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To Build or Not To Build?

Whether it’s a $1B or $5B, Democrats, Republicans & the President want to use billions of YOUR money for border security.

How good of an investment is a border wall?

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Important Context:

  • 702 miles of fencing exists (inc. vehicle barriers, satellites etc.)
  • Approx. 1,000 miles left to cover (terrain prevents a wall or fence on complete 2,000-mile border).
  • $$ for border barriers came from a 2006 bill w/bipartisan support.
  • Does a fence/wall work? Data difficult to compare because of differences in barriers, terrain, foot/vehicle traffic, etc.
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“… DHS faces an increased risk that the Border Wall System Program will cost more than projected, take longer than planned, or not fully perform as expected.”

Gov't Accountability Office, the gov't's nonpartisan watchdog agency, says the Dept. of Homeland Security hasn't collected the data needed to discern which type of barrier (wall/fence) would be most effective to stop illegal crossers.
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“Crime has significantly decreased in the Yuma area, and smugglers now look for other less difficult areas of the border to cross — often areas without fencing.”

Elaine Duke, in a 2017 column written when she was the Acting Secretary of Homeland Security. She addressed the challenges in collecting data, but says in the case of Yuma, Arizona, a fence helped deter illegal border crossings.
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Something To Consider:

“While physical barriers present the greatest impedance to illegal cross-border traffic, advancements in technology also allow for the possibility of ‘smart’ fencing in the US that provides a high-quality detection ….”

Justin Bristow, Border Security Dir. at the White House's National Security Council, on the potential use of buried fiber optic cables to catch illegal border crossers.
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Supporters & critics of a border wall have strong arguments, but no one has universal data to know what type of border barrier works best. Border patrol agents point out a wall may not keep out all illegal border crossers, it slows them down enough to be apprehended. Read more on our source page.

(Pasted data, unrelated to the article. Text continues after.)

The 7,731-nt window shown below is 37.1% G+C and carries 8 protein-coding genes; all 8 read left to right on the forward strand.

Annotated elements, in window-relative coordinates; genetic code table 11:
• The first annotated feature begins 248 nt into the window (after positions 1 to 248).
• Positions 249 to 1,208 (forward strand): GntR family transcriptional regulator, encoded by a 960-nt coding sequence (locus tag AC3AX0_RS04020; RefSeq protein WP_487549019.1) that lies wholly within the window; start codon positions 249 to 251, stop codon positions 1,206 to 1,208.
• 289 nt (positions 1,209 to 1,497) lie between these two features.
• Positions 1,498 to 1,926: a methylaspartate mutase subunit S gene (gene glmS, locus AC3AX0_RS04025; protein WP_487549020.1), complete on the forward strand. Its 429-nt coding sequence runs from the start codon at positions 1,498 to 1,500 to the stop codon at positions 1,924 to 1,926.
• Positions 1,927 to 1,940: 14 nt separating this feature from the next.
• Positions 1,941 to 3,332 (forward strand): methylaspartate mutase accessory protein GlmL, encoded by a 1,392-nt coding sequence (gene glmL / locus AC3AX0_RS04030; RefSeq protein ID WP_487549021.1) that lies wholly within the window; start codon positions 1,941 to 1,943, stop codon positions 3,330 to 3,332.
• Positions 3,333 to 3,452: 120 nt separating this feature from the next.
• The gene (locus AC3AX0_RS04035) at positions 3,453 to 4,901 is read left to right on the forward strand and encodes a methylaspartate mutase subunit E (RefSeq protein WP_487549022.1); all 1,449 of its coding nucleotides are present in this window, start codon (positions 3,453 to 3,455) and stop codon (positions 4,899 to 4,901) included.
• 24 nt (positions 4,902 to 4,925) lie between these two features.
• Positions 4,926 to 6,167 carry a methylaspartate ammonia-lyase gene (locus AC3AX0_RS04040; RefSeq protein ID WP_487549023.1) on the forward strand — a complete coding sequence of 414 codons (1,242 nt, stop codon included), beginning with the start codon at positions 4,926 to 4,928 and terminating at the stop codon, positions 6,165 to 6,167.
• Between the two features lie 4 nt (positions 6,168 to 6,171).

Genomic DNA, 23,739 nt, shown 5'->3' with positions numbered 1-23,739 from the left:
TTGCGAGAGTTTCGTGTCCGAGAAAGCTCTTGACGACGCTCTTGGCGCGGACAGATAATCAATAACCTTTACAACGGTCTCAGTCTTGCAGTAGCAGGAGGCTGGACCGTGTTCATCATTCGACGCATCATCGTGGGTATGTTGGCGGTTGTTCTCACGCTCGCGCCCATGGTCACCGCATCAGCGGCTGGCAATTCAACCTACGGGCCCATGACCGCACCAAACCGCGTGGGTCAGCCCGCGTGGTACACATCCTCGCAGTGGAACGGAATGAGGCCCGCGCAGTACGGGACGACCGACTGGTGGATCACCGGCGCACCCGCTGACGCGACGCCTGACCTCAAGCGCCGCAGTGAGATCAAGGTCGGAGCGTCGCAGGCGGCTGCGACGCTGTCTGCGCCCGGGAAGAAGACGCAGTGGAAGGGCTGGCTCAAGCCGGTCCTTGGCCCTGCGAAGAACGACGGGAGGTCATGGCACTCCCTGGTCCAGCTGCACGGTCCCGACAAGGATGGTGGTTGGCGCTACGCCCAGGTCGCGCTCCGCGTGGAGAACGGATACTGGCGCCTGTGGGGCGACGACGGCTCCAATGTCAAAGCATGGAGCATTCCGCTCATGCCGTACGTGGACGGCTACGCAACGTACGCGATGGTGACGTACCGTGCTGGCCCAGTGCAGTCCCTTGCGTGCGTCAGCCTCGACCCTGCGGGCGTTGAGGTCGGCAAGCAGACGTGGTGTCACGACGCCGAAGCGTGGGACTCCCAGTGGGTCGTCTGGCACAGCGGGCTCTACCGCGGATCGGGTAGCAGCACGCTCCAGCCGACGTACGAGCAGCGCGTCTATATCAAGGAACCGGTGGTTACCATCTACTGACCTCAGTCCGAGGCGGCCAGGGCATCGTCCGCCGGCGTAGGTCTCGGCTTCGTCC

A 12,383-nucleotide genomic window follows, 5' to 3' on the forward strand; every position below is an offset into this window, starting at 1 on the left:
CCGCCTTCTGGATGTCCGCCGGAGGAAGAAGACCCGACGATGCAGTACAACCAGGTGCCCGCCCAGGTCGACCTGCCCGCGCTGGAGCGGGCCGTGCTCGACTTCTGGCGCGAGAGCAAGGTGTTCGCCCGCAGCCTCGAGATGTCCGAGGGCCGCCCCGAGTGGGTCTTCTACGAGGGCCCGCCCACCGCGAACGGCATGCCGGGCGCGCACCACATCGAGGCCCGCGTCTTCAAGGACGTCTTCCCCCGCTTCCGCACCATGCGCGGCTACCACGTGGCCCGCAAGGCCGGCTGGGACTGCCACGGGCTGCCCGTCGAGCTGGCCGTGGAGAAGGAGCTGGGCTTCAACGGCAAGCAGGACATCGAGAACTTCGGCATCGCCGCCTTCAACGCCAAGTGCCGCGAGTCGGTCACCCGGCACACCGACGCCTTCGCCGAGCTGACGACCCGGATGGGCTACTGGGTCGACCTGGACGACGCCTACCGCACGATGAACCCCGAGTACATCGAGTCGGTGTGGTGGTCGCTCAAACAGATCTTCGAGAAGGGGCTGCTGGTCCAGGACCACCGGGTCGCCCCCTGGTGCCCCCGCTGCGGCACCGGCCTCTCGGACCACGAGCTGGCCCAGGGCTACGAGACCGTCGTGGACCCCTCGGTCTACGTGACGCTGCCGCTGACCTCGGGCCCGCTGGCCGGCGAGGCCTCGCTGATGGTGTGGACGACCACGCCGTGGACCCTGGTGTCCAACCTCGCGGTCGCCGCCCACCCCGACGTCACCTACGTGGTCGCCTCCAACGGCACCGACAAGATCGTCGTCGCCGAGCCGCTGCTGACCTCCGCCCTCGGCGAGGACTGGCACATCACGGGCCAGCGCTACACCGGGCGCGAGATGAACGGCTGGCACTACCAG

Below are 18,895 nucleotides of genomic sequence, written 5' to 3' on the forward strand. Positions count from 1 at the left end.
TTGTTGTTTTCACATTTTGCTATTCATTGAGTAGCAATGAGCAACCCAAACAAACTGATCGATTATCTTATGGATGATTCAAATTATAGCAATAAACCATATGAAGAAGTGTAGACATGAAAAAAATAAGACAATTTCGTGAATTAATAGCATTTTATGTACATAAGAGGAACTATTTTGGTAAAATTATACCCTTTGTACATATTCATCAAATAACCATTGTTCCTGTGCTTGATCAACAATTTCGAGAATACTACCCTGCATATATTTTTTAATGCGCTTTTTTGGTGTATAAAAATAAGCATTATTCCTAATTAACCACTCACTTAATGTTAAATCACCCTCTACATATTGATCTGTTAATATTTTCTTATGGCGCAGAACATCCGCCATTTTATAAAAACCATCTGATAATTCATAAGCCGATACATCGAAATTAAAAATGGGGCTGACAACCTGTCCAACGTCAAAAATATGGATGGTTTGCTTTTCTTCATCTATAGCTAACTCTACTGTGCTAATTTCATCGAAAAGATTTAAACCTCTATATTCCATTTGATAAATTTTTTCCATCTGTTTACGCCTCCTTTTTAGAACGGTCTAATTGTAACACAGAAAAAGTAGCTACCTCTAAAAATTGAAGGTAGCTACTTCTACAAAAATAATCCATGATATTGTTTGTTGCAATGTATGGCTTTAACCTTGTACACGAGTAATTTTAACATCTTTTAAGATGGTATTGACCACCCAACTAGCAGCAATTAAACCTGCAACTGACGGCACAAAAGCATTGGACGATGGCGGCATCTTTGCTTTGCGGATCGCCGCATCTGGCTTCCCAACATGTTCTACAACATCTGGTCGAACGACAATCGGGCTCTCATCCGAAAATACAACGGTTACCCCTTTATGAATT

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DHS plans to spend billions of dollars developing and deploying new
barriers along the southwest border. However, by proceeding without key
information on cost, acquisition baselines, and the contributions of
previous barrier and technology deployments, DHS faces an increased
risk that the Border Wall System Program will cost more than projected,
take longer than planned, or not fully perform as expected. Without
assessing costs when prioritizing locations for future barriers, CBP does
not have complete information to determine whether it is using its limited
resources in the most cost-effective manner and does not have important
cost information that would help it develop future budget requests.
Without documenting plans to require CBP to follow the DHS acquisition
process for the San Diego barrier segment, DHS may not establish cost,
schedule, and performance goals by which it can measure the program’s
progress. In addition, Border Patrol should continue to implement our
prior recommendations to assess the contributions of existing barriers
and technologies deployed along the southwest border and consider this
information when making future border security investments.”